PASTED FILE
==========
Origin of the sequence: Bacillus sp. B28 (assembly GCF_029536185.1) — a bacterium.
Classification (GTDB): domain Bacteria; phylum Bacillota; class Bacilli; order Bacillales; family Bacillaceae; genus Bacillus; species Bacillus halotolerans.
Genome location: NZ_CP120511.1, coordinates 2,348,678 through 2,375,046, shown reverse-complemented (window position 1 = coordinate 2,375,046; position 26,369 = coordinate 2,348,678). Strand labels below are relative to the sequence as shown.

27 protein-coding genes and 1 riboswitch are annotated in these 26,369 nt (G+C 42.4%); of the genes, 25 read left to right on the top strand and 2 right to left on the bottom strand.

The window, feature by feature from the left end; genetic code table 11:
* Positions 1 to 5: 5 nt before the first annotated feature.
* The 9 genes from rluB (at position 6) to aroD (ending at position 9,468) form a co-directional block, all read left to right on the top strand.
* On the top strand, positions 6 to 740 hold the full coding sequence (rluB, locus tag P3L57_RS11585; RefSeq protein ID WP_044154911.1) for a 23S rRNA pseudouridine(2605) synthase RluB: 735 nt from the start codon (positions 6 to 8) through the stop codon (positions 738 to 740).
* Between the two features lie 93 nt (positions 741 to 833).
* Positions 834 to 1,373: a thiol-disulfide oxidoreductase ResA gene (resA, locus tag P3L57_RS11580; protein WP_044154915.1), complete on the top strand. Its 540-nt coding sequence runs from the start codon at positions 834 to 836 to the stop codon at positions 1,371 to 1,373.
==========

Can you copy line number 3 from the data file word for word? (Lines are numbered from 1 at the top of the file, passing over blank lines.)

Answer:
Genome location: NZ_CP120511.1, coordinates 2,348,678 through 2,375,046, shown reverse-complemented (window position 1 = coordinate 2,375,046; position 26,369 = coordinate 2,348,678). Strand labels below are relative to the sequence as shown.